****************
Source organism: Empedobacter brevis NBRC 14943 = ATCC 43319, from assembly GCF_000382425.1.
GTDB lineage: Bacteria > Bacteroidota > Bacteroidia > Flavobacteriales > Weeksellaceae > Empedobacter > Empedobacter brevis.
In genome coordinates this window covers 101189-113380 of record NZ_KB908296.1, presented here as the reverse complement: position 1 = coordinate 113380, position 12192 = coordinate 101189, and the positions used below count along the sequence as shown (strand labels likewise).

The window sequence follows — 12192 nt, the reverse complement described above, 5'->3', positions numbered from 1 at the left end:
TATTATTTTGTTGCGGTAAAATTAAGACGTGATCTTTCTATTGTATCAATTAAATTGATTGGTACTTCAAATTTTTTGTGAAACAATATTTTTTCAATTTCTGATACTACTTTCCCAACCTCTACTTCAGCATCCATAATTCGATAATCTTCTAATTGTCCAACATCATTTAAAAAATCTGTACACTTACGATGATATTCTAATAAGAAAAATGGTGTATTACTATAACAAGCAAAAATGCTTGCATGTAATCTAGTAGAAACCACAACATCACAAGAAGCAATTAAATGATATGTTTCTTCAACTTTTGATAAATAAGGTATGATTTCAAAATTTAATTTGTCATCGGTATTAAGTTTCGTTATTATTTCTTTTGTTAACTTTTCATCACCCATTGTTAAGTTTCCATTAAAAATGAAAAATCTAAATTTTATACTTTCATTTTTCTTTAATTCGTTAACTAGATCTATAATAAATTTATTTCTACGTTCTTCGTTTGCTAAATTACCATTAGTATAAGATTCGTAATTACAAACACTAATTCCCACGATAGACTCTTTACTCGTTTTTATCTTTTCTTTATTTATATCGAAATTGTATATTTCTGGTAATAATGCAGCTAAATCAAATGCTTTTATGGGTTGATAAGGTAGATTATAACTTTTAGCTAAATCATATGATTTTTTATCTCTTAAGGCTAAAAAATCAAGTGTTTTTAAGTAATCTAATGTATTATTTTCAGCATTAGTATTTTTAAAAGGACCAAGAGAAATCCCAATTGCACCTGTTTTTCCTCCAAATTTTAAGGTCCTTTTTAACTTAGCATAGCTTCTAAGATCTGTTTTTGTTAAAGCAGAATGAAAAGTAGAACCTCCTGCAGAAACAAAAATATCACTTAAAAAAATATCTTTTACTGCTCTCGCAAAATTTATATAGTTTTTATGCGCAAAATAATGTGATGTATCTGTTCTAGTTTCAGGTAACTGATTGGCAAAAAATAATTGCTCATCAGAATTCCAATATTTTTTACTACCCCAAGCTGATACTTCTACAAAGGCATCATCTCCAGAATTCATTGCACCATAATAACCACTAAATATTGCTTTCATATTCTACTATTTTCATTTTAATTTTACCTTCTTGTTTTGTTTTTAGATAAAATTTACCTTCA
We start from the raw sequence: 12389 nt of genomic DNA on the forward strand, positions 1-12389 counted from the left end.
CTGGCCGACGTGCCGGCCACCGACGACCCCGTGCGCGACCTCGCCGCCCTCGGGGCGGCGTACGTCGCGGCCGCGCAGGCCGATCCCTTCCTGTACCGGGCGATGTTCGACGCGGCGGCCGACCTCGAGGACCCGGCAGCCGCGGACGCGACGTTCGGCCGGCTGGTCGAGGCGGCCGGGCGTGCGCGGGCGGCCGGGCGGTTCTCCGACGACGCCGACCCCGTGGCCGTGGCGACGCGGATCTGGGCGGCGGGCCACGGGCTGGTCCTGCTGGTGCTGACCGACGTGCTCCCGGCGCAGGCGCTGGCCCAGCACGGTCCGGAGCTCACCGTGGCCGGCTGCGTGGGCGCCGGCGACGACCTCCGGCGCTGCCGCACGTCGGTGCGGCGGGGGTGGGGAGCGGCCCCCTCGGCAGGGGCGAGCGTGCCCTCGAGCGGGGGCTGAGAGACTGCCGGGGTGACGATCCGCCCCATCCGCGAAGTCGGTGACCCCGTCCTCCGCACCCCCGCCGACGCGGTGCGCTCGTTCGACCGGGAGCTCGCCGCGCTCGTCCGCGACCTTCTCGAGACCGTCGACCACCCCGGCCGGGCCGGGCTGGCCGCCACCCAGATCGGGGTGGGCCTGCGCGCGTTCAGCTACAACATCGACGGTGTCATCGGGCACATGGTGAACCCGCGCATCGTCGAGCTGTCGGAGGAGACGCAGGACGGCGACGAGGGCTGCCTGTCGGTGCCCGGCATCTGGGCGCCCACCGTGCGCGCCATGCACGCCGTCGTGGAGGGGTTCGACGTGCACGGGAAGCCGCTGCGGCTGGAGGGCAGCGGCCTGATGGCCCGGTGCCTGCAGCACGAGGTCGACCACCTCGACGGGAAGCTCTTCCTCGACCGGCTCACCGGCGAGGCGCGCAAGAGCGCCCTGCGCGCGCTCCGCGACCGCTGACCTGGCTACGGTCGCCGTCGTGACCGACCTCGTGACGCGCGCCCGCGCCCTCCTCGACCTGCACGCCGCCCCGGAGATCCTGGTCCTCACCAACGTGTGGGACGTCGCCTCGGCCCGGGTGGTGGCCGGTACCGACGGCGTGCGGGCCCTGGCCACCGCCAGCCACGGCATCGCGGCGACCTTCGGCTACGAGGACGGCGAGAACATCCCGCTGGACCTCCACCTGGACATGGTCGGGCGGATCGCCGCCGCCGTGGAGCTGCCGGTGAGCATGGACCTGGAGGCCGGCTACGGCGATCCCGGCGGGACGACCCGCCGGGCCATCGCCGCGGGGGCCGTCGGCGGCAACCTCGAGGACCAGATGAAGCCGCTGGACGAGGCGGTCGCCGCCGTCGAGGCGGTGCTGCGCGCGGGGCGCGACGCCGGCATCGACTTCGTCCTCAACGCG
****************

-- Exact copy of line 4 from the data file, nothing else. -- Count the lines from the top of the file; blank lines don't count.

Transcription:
The window sequence follows — 12192 nt, the reverse complement described above, 5'->3', positions numbered from 1 at the left end: